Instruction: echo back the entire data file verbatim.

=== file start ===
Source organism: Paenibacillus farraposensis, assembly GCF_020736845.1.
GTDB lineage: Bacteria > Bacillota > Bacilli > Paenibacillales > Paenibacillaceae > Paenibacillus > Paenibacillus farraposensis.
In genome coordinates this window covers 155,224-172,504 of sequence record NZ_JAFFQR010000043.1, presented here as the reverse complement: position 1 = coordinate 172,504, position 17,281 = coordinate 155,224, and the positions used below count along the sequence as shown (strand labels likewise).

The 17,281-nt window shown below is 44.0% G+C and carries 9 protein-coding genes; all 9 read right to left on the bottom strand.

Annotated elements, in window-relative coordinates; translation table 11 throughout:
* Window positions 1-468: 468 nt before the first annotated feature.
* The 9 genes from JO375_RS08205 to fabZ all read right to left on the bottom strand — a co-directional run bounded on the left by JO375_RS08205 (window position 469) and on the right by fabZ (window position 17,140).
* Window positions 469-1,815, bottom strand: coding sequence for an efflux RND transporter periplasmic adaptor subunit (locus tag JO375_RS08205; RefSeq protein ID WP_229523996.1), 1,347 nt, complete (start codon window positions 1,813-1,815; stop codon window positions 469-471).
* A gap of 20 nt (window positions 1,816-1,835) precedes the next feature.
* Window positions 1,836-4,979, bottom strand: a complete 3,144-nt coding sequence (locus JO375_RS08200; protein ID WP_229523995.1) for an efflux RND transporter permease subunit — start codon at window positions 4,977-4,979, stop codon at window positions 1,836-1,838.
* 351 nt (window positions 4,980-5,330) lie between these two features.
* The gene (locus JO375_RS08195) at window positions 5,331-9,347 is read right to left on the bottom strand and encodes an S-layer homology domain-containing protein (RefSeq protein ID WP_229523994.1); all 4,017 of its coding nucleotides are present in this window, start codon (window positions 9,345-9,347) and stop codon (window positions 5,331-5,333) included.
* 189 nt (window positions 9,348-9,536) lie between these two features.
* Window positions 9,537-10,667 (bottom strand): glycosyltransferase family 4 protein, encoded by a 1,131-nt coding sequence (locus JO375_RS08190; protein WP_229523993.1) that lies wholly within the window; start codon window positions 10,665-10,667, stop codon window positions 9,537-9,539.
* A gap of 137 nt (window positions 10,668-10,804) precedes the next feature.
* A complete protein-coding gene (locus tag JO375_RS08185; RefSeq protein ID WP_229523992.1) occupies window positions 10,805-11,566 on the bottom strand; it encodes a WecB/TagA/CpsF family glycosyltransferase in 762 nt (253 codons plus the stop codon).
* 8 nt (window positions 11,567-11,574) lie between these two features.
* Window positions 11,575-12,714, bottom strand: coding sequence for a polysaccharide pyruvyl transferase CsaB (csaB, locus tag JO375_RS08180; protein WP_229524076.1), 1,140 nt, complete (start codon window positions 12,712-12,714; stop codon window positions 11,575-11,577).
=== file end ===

Source organism: Paenibacillus farraposensis, assembly GCF_020736845.1.
GTDB lineage: Bacteria > Bacillota > Bacilli > Paenibacillales > Paenibacillaceae > Paenibacillus > Paenibacillus farraposensis.
In genome coordinates this window covers 155,224-172,504 of sequence record NZ_JAFFQR010000043.1, presented here as the reverse complement: position 1 = coordinate 172,504, position 17,281 = coordinate 155,224, and the positions used below count along the sequence as shown (strand labels likewise).

The 17,281-nt window shown below is 44.0% G+C and carries 9 protein-coding genes; all 9 read right to left on the bottom strand.

Annotated elements, in window-relative coordinates; translation table 11 throughout:
* Window positions 1-468: 468 nt before the first annotated feature.
* The 9 genes from JO375_RS08205 to fabZ all read right to left on the bottom strand — a co-directional run bounded on the left by JO375_RS08205 (window position 469) and on the right by fabZ (window position 17,140).
* Window positions 469-1,815, bottom strand: coding sequence for an efflux RND transporter periplasmic adaptor subunit (locus tag JO375_RS08205; RefSeq protein ID WP_229523996.1), 1,347 nt, complete (start codon window positions 1,813-1,815; stop codon window positions 469-471).
* A gap of 20 nt (window positions 1,816-1,835) precedes the next feature.
* Window positions 1,836-4,979, bottom strand: a complete 3,144-nt coding sequence (locus JO375_RS08200; protein ID WP_229523995.1) for an efflux RND transporter permease subunit — start codon at window positions 4,977-4,979, stop codon at window positions 1,836-1,838.
* 351 nt (window positions 4,980-5,330) lie between these two features.
* The gene (locus JO375_RS08195) at window positions 5,331-9,347 is read right to left on the bottom strand and encodes an S-layer homology domain-containing protein (RefSeq protein ID WP_229523994.1); all 4,017 of its coding nucleotides are present in this window, start codon (window positions 9,345-9,347) and stop codon (window positions 5,331-5,333) included.
* 189 nt (window positions 9,348-9,536) lie between these two features.
* Window positions 9,537-10,667 (bottom strand): glycosyltransferase family 4 protein, encoded by a 1,131-nt coding sequence (locus JO375_RS08190; protein WP_229523993.1) that lies wholly within the window; start codon window positions 10,665-10,667, stop codon window positions 9,537-9,539.
* A gap of 137 nt (window positions 10,668-10,804) precedes the next feature.
* A complete protein-coding gene (locus tag JO375_RS08185; RefSeq protein ID WP_229523992.1) occupies window positions 10,805-11,566 on the bottom strand; it encodes a WecB/TagA/CpsF family glycosyltransferase in 762 nt (253 codons plus the stop codon).
* 8 nt (window positions 11,567-11,574) lie between these two features.
* Window positions 11,575-12,714, bottom strand: coding sequence for a polysaccharide pyruvyl transferase CsaB (csaB, locus tag JO375_RS08180; protein WP_229524076.1), 1,140 nt, complete (start codon window positions 12,712-12,714; stop codon window positions 11,575-11,577).